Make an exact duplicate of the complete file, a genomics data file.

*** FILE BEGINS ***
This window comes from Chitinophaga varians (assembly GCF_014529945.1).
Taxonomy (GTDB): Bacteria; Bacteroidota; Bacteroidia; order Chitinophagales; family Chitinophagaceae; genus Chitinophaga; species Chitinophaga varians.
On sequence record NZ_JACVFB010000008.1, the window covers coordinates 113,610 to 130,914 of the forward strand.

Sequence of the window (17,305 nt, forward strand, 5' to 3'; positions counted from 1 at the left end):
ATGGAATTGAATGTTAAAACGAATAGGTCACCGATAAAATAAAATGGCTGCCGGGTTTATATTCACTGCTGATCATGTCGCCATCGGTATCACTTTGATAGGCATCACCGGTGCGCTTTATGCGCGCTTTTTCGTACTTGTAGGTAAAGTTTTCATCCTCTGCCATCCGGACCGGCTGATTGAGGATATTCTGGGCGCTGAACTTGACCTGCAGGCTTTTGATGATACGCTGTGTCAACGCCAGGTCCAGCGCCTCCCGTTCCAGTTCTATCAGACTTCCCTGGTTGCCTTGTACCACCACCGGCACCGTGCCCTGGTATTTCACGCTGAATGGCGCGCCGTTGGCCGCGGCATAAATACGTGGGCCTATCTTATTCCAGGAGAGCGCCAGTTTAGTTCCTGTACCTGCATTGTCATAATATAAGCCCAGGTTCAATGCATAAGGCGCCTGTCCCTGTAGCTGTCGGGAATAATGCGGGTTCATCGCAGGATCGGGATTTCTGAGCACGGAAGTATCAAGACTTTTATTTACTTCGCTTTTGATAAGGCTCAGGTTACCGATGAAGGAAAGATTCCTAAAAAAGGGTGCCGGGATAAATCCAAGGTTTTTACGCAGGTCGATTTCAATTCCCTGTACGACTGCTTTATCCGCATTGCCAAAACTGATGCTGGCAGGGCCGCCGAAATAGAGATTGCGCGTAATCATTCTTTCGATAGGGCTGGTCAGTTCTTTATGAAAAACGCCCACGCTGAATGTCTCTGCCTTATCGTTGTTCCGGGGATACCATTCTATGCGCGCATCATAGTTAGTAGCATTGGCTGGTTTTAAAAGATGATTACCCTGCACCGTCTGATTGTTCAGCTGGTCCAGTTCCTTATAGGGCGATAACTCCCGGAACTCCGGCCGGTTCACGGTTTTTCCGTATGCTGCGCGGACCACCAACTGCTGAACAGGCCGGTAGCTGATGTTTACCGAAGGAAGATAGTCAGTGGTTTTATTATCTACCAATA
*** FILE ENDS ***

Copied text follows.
This window comes from Chitinophaga varians (assembly GCF_014529945.1).
Taxonomy (GTDB): Bacteria; Bacteroidota; Bacteroidia; order Chitinophagales; family Chitinophagaceae; genus Chitinophaga; species Chitinophaga varians.
On sequence record NZ_JACVFB010000008.1, the window covers coordinates 113,610 to 130,914 of the forward strand.

Sequence of the window (17,305 nt, forward strand, 5' to 3'; positions counted from 1 at the left end):
ATGGAATTGAATGTTAAAACGAATAGGTCACCGATAAAATAAAATGGCTGCCGGGTTTATATTCACTGCTGATCATGTCGCCATCGGTATCACTTTGATAGGCATCACCGGTGCGCTTTATGCGCGCTTTTTCGTACTTGTAGGTAAAGTTTTCATCCTCTGCCATCCGGACCGGCTGATTGAGGATATTCTGGGCGCTGAACTTGACCTGCAGGCTTTTGATGATACGCTGTGTCAACGCCAGGTCCAGCGCCTCCCGTTCCAGTTCTATCAGACTTCCCTGGTTGCCTTGTACCACCACCGGCACCGTGCCCTGGTATTTCACGCTGAATGGCGCGCCGTTGGCCGCGGCATAAATACGTGGGCCTATCTTATTCCAGGAGAGCGCCAGTTTAGTTCCTGTACCTGCATTGTCATAATATAAGCCCAGGTTCAATGCATAAGGCGCCTGTCCCTGTAGCTGTCGGGAATAATGCGGGTTCATCGCAGGATCGGGATTTCTGAGCACGGAAGTATCAAGACTTTTATTTACTTCGCTTTTGATAAGGCTCAGGTTACCGATGAAGGAAAGATTCCTAAAAAAGGGTGCCGGGATAAATCCAAGGTTTTTACGCAGGTCGATTTCAATTCCCTGTACGACTGCTTTATCCGCATTGCCAAAACTGATGCTGGCAGGGCCGCCGAAATAGAGATTGCGCGTAATCATTCTTTCGATAGGGCTGGTCAGTTCTTTATGAAAAACGCCCACGCTGAATGTCTCTGCCTTATCGTTGTTCCGGGGATACCATTCTATGCGCGCATCATAGTTAGTAGCATTGGCTGGTTTTAAAAGATGATTACCCTGCACCGTCTGATTGTTCAGCTGGTCCAGTTCCTTATAGGGCGATAACTCCCGGAACTCCGGCCGGTTCACGGTTTTTCCGTATGCTGCGCGGACCACCAACTGCTGAACAGGCCGGTAGCTGATGTTTACCGAAGGAAGATAGTCAGTGGTTTTATTATCTACCAATA